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Saratoga Harp Colony lets musicians focus on their craft in a serene setting

Maryanne Meyer recently finished her master's degree, and it was time for the real world, which for Meyer meant finding work as a professional harpist.

She plays with Symphony in C in Camden, N.J., and the Delaware Symphony, and she always keeps her eyes open for side gigs.

I take whatever comes up, she said.

In many ways, Meyer is living her dream, but there is one drawback: She suddenly has a lot less practice time than she used to. That's why she's so grateful to be spending part of the summer at the Saratoga Harp Colony.

"It's such a beautiful setting to be able to focus so completely on playing," she said. "It's very valuable to me."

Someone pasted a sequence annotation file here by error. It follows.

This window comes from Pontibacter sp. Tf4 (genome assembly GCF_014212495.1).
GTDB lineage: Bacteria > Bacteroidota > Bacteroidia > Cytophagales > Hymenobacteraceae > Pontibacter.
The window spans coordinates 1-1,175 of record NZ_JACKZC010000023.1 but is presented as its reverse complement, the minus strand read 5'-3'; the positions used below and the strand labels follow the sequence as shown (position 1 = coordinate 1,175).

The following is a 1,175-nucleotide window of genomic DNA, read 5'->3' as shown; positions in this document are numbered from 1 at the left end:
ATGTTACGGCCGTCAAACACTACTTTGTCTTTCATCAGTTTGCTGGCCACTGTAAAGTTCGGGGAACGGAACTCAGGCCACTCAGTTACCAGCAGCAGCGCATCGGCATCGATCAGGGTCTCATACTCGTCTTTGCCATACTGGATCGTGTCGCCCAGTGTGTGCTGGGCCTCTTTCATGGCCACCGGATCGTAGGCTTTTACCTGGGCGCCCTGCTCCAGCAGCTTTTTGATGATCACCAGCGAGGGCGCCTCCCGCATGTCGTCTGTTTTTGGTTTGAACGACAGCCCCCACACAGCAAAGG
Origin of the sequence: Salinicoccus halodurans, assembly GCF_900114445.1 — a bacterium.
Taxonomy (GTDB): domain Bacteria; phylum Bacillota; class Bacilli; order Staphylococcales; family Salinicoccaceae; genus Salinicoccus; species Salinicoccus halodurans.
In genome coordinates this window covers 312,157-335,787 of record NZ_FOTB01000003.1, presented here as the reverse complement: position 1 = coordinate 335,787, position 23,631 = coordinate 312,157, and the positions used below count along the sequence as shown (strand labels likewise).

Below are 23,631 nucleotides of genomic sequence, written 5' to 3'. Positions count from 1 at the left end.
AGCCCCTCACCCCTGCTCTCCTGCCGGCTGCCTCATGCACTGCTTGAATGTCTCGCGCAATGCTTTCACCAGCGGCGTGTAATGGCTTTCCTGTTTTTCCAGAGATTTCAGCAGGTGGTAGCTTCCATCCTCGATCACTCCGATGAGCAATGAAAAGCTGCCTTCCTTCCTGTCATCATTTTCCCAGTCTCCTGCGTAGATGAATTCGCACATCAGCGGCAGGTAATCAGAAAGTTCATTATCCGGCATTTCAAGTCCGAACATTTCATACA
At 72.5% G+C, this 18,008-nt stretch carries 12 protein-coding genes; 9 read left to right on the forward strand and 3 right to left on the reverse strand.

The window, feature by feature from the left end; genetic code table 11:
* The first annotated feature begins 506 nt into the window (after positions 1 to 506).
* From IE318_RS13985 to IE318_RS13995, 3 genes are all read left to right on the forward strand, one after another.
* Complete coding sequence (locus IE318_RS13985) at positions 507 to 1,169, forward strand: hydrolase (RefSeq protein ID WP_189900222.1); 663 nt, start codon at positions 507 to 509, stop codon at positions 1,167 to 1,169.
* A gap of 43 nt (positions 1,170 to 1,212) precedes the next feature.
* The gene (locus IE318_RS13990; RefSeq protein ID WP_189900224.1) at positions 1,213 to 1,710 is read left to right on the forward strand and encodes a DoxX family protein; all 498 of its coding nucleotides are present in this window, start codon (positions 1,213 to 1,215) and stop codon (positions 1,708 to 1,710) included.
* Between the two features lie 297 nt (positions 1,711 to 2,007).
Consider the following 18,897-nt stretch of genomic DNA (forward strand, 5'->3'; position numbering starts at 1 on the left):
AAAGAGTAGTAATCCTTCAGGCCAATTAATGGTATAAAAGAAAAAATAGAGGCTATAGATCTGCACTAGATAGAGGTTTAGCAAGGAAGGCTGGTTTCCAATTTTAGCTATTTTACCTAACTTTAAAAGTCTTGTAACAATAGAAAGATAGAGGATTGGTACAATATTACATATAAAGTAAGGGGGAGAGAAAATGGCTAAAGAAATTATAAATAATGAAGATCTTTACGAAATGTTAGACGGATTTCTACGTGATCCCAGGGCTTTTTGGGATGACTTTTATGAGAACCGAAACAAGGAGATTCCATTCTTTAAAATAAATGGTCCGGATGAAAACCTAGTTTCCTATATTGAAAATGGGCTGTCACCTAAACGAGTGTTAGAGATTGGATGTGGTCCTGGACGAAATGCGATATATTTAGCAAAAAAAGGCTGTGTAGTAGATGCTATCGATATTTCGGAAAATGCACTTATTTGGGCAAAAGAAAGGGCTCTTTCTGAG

Meyer first came to the colony five years ago, when it accepted its first class. The colony was founded by Elizabeth Hainen, the principal harpist with the Philadelphia Orchestra, who also happened to be one of Meyer's professors when she was studying for her master's at Temple University.

Hainan decided to open the colony after a similar one in Maine closed its doors.

"I felt there was a void on the East Coast," Hainan said.

Familiar with Saratoga since the Philadelphia Orchestra calls the Saratoga Performing Arts Center its summer home, Hainan thought it was the "perfect place" to set up shop.

The colony's students are generally from high school age to college age. Most have aspirations of being professional harpists. They spend their time at the colony immersed in music -- taking lessons from professionals, watching the Philadelphia Orchestra and others perform at SPAC, staging mock auditions and putting on performances. The colony will hold concerts Sunday, Aug. 16, at Skidmore College and Saturday, Aug. 22, at the Adelphi Hotel in Saratoga.

Skidmore is more than just a concert venue for the students. It's where they live while attending the colony, which offers a one-week session or a three-week session.

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